LEVY: Unfortunately, we had far too many shootings to talk about. Far, far too many. In Charleston, South Carolina, nine killed in a church. On live TV in Virginia, a cameraman and a news reporter killed. Just —
MORALES: San Bernardino most recently.
LEVY: San Bernardino, of course, Colorado Springs, three killed there. The Paris attacks, as well, both in January and then recently. Just this month.
MORALES: Sadly, it seems, it's not going to end either. That’s the way it continues.
MORALES: Moving over now to — actually, a symbol of peace. The Pope's first visit to the United States. Uplifting moment.
LEVY: He stopped in Washington, D.C. where he described himself as the son of immigrants. He was here in New York, celebrated Mass for 20,000 in Times Square. Then on to Philadelphia where he talked about America as a land of religious tolerance and freedom.
MORALES: That was a moment we needed. Absolutely. Uplifted our year.
DREYER: So, a lot of politics. A shy man by the name of Donald Trump took headlines.
LEVY: I'm unfamiliar with who you mean. He did take headlines. He announced his candidacy descending on his escalator. We didn't take it quite seriously then. We were waiting for it to end. Still ahead in the polls. A recent CNN poll of Republicans puts him ahead of Ted Cruz. 39 percent to 18 percent for Cruz. We'll see what happens in February when we finally get to Iowa and New Hampshire.
MORALES: Huge. Also, Hillary Clinton looking pretty good, as she's putting her husband, former President Bill Clinton to work on the campaign trail. He’s going to head out and do a couple of events for her coming up in the new year.
LEVY: That’s right and guess who had something to say about that? Donald Trump.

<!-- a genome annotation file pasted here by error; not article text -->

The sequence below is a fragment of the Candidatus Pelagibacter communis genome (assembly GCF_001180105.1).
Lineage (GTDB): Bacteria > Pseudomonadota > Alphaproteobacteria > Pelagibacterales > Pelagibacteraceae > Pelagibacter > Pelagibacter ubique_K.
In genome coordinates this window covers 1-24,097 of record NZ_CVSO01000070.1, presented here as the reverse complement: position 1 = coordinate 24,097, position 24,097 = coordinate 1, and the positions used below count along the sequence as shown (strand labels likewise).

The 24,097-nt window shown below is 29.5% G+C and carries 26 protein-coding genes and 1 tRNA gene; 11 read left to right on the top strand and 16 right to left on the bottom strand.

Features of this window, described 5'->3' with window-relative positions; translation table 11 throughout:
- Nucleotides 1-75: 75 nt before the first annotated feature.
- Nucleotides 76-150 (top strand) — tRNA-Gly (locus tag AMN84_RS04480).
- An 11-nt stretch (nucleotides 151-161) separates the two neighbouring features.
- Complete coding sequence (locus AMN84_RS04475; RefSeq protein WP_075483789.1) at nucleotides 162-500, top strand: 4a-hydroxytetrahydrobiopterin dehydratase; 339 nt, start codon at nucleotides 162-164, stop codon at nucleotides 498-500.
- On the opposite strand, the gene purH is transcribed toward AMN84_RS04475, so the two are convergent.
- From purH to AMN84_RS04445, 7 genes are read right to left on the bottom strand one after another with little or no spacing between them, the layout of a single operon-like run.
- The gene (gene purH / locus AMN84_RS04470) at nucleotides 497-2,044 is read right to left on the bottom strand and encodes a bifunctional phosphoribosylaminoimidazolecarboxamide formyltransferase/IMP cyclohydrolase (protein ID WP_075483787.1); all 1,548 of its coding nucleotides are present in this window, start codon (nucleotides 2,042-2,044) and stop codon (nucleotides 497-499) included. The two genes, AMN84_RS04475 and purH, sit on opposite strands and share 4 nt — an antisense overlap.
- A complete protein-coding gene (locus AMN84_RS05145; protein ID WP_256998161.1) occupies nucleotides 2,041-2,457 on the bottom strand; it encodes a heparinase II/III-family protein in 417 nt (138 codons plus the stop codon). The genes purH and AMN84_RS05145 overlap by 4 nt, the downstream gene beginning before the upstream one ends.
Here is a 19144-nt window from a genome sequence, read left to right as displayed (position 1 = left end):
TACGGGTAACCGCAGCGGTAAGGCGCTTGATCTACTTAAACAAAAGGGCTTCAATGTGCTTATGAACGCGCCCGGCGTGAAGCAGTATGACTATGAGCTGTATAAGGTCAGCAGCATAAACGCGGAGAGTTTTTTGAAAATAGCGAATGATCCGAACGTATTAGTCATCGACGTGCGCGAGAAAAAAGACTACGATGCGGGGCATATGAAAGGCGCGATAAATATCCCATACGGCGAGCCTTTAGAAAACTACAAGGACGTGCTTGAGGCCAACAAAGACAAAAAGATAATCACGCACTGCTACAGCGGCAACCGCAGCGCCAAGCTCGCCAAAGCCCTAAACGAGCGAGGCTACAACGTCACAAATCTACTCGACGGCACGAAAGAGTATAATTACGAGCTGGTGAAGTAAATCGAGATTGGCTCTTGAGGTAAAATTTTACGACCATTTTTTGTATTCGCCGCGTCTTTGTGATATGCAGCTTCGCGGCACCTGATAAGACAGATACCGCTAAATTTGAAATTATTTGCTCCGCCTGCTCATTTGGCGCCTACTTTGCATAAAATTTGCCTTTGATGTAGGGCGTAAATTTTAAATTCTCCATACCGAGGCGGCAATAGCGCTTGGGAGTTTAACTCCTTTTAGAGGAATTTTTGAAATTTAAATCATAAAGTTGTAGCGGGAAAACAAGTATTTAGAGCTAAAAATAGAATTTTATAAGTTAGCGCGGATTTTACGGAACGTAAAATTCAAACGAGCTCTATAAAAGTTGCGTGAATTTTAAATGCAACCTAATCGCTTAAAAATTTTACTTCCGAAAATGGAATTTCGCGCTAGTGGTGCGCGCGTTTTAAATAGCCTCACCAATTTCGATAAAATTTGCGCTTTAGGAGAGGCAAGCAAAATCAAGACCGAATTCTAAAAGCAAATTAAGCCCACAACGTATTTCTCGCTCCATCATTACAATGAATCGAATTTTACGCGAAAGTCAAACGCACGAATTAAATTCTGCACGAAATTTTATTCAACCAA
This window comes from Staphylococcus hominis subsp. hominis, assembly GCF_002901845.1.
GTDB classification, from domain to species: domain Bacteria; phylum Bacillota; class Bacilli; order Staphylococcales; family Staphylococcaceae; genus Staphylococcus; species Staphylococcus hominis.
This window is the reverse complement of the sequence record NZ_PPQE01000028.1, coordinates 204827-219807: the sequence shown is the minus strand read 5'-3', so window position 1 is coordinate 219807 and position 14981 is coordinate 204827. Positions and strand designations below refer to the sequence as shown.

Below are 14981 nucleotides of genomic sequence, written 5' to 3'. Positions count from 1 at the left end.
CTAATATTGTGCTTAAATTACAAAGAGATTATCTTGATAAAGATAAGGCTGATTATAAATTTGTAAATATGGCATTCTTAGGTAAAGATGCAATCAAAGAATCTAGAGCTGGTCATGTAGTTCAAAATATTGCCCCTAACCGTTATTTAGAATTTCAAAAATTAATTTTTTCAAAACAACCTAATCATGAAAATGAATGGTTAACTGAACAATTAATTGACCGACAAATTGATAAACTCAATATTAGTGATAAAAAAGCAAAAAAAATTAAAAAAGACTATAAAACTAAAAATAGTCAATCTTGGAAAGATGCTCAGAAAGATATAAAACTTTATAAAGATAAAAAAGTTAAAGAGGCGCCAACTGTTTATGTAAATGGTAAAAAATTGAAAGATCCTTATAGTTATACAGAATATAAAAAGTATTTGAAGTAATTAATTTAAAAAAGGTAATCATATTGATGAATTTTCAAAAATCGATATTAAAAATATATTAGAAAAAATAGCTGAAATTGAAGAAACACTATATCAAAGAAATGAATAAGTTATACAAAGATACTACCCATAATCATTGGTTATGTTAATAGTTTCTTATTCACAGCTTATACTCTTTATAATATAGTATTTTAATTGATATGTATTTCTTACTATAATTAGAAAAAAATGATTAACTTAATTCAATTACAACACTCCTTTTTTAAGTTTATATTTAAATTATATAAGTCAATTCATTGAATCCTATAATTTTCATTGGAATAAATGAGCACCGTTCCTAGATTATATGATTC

MORALES: As we've heard here on our program.
LEVY: Hillary has said recently that Donald Trump has a penchant for sexism. He insulted Hillary and Donald Trump has a, I'm rubber, you're glue philosophy. He's turned that around, saying, well, you're married to Bill Clinton. I'm not quite sure what it means but let's look for it to heat up in 2016.
MORALES: Oh, even more so. Absolutely.
DREYER: Now to pop culture.
MORALES: Lighter moments.
DREYER: This was a huge year for girls.
MORALES: We love that.
DREYER: And women, I guess. We should call them women.
LEVY: Let's call them women. Let's call them powerful women on television, in the movies, in music. We're talking about Jamie Alexander on the breakout hit, Blindspot. Melissa Benoist on Super Girl. Taraji P. Henson in Empire and of course, Amy Schumer jumped to the big screen with Trainwreck and unknown singer named Adele, who made an impression this year, breaking records, shattering records. It took her three days to have the biggest selling record in 2015. That's amazing.
MORALES: And just quickly, we have to mention, Caitlyn Jenner.
LEVY: Of course, a big year for Caitlyn Jenner. On the cover of Vanity Fair, getting a courage award at the ESPYs. It was a breakthrough moment. At the ESPYs, she said, you know, a few months ago, I never met a trans person. She was actually giving that opportunity to a lot of America right then. It was really a wonderful and amazing thing.